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Cash Flow Can Make or Break Your Growth Strategy

Posted January 14th, 2021

Growth is great, but growth without cash flow to support it can actually be a killing blow to your business. Sacrificing profitability for growth is like digging a grave and thinking you are building a castle. You’re not, and eventually you’re going to get buried.

You need a cash flow plan that covers your present needs and your growth goals.

Growth can be a killer

Uncontrolled growth is one of the top reasons contractor businesses fail.  In the race to win more bids and execute on those contracts, well-intentioned business owners push their company over a cash flow cliff. Growth is critical to long-term success, but if you are bidding too low on projects just to win them and “grow,” you are doing more harm than help to your company.

Taking on projects in a new geographic region or that involve work your team is unfamiliar with is exciting. It is also a potential profitability nightmare. Without the cash to cover the costs of setting up your operation somewhere new (including potentially increased supplier costs and transportation or even lodging for labor), you could find yourself working at a loss.

Profitability and growth have to go hand-in-hand. That means building out cash flow plans for every project to ensure each job will eventually sustain itself and close out with a profit for you.

Why cash flow management is critical to growth

Cash flow is also in that list of construction contracting business killers. Cash flow in construction is complex—with high costs around new work, protracted payment schedules, and a constant cross-stream of money in and money out as pay apps are approved and vendors are paid. A lot of contractors compound the issue by running all of their cash through one checking account and not implementing a defined, 13-week cash budget. You have to know where your sources are coming from, and what expenses or uses of cash are expected each week. Otherwise, it is nearly impossible to know how much free cash flow (funds not earmarked for another expense) you have on hand at any one time. And if you don’t know how much you have, it is even harder to know how much you will need in the future.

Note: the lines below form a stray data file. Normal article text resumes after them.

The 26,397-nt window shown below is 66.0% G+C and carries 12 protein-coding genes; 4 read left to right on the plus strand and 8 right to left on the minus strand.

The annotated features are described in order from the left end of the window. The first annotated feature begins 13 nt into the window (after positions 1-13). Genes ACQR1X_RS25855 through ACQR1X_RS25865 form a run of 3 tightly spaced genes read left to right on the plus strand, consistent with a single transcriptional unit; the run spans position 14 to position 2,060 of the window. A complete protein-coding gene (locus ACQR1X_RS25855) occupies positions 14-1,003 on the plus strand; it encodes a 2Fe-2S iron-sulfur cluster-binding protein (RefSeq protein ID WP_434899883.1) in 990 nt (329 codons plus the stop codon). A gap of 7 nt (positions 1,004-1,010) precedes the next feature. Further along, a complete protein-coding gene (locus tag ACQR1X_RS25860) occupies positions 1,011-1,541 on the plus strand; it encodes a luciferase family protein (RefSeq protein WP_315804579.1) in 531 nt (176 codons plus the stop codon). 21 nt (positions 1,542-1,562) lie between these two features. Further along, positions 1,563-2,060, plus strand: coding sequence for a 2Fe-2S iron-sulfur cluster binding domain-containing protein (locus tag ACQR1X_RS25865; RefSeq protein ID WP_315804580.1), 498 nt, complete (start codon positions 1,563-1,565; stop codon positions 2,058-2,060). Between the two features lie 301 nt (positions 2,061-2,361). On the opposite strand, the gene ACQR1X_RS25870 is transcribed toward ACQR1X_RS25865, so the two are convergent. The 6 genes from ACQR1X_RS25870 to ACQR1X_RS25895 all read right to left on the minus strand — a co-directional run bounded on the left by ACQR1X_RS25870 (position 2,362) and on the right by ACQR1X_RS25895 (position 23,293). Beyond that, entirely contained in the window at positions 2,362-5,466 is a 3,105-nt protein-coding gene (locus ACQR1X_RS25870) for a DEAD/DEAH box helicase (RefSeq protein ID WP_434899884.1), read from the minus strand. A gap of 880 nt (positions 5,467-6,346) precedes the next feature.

If you don’t already have an accountant, hire a CPA before you launch a growth phase.

You need a cash flow plan for your business’ regular operations, for every project, and as part of your growth strategy. It’s the only way you will be able to see where you are now, where you want to go, and how to get there.

Building a cash flow plan for growth

Uncontrolled growth and poor cash flow are a result of inadequate planning. To achieve the growth goals you set out, you need a strategy that includes a financial plan that covers the cost of the growth.

Leverage all of your options when building your financial plan for growth. Is there overhead that can be reduced? Can you negotiate better terms with suppliers? Every dollar you can save is a dollar you don’t have to cover in your growth plan, making it that much easier to reach your goal.

One key mistake many contractors make is the desire to self-fund their growth. This is an important lesson successful business owners learn early — funding your growth by borrowing capital isn’t “bad debt,” it’s a smart investment.

Finally, analyze which types of jobs are best for your profitability. Target the GCs who offer those types of projects. Find your sweet spot and dig at it until you strike gold.

Growth can’t be avoided—in business you are either growing or dying. Grow with a cash flow plan that supports you, your team, and your clients, and you can grow with confidence.   You can also live with a lot less stress too – growing your business does not have to be so stressful you can’t sleep or hurts you mentally.

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